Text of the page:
Midnight Munchers Can Now Drink Too
The Newport Beach company Midnight Muncheez has been serving night owls in the Newport and Costa Mesa area for 14 months and is now spreading to UC Irvine.
In addition to providing students with late-night grub, party supplies, toiletries and accessories all with affordable delivery, Midnight Muncheez is allowing UCI partiers one extra supply: alcohol.
“You know, people partying and trying to get liquor are going to get it one way or another,” said Jared Jones the owner of Midnight Muncheez. “But now they can call us and they do not have to drive drunk. I mean, we are not going to deliver to them if we go to that party and they’re totally wasted because we are not going to contribute to a totally drunk person either. If someone is stumbling over drunk, he’s not getting that beer.”
While the original mission was to keep intoxicated students in their houses and out of their cars, Jones’ idea has since expanded and he is now reaching beyond the partying scene. According to Jones, who has lived around the Newport area for years, despite the area being littered with college students, there were no decent restaurants open late at night.
Now, however, Midnight Muncheez has a pizza and sandwich kitchen in the works to deliver food between the hours of 5 p.m. and 5 a.m. any night of the week. With the new homemade pizzas and sandwiches, Midnight Muncheez is trying to reach beyond the “munchies” crowd in catering to students during late-night study sessions and even families.
“Right now we are limited to a certain group of people,” Jones said. “We just got our liquor license, which is jumping really fast right now, but now that we have that, why not just do everything? It’s just a one-stop shop.”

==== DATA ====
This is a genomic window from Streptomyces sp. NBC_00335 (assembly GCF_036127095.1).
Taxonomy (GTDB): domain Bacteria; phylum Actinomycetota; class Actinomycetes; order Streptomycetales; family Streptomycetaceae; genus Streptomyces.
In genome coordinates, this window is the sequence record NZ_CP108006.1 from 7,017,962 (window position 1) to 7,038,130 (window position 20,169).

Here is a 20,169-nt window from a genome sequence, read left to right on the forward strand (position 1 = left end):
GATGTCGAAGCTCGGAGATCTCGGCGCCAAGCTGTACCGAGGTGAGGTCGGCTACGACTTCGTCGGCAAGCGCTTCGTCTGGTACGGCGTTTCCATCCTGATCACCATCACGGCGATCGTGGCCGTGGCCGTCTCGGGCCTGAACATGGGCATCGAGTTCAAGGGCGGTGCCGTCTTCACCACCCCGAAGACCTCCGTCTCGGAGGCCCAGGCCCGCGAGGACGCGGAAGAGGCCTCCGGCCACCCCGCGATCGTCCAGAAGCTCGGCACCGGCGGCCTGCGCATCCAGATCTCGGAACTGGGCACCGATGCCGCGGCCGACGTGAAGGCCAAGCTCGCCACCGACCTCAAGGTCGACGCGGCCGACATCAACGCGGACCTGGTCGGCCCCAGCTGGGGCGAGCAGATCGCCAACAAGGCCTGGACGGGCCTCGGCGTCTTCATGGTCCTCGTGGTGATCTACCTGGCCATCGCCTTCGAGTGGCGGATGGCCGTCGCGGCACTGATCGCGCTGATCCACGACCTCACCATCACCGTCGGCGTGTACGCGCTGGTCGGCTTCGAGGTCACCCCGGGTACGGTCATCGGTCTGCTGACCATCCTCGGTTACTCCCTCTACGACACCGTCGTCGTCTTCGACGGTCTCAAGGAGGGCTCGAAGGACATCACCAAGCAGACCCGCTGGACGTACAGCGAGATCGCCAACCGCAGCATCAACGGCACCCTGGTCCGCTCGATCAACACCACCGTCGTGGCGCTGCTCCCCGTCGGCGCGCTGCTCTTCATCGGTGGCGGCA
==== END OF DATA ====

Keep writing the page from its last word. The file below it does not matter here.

According to Jones, after they receive approval from the Health Department around April 1, Muncheez will begin selling medium pizzas of all varieties and about eight to 10 kinds of sandwiches.
The late-night food delivery may even be familiar for those who lived on-campus at UCI last year when a student-run company by the name of Major Munch delivered food to Mesa Court and Middle Earth. The business was started by UCI students Aaron Friedland, now a second-year business economics major and Zack Sher, now a second-year undeclared major, who lived in Mesa Court and would buy goods at Costco. The pair would make food using the dorm ovens and deliver them to students at all hours of the night wearing an army “Major Munch” costume.
Despite similarities, Major Munch differed from Midnight Muncheez in that it delivered only food and was later discontinued due to time concerns.
“I think [Midnight Muncheez’s market is] a market that is fairly untapped,” said fourth-year psychology major Jeffery Grock, “because UCI doesn’t do anything to provide food to people that live here. Brandywine used to be open until 11:30 p.m. but then people started coming drunk so they stopped it.”
Grock believes that UCI should try to feed off the need for late-night dining.
“If students are going to spend money on food,” Grock said, “it might as well go to the school. I think UCI should do a better job providing food and I think [Midnight Muncheez] has a really good thing going.”
As for expansion, Jones said that Muncheez is still growing. They are currently trying to open another franchise near San Diego State when the pizza kitchen is finally set up and approved. However, while the company is not currently selling pizza, students can still order frozen meals, chips, dips, ice cream, beverages and other snacks. While students are able to phone in their orders, Jones highly recommends the use of their Web site, MidnightMuncheez.com; the Web site allows for easier order processing and receives many more sales. Muncheez hopes to keep serving the Newport, Costa Mesa and Irvine communities as a means to decrease drunk driving.
“Especially for fraternities,” Grock said, “it helps with risk management. If someone ever needs to go get something, they can not do that because if anyone in a chapter at a fraternity event drives drunk, the fraternity itself gets held responsible.”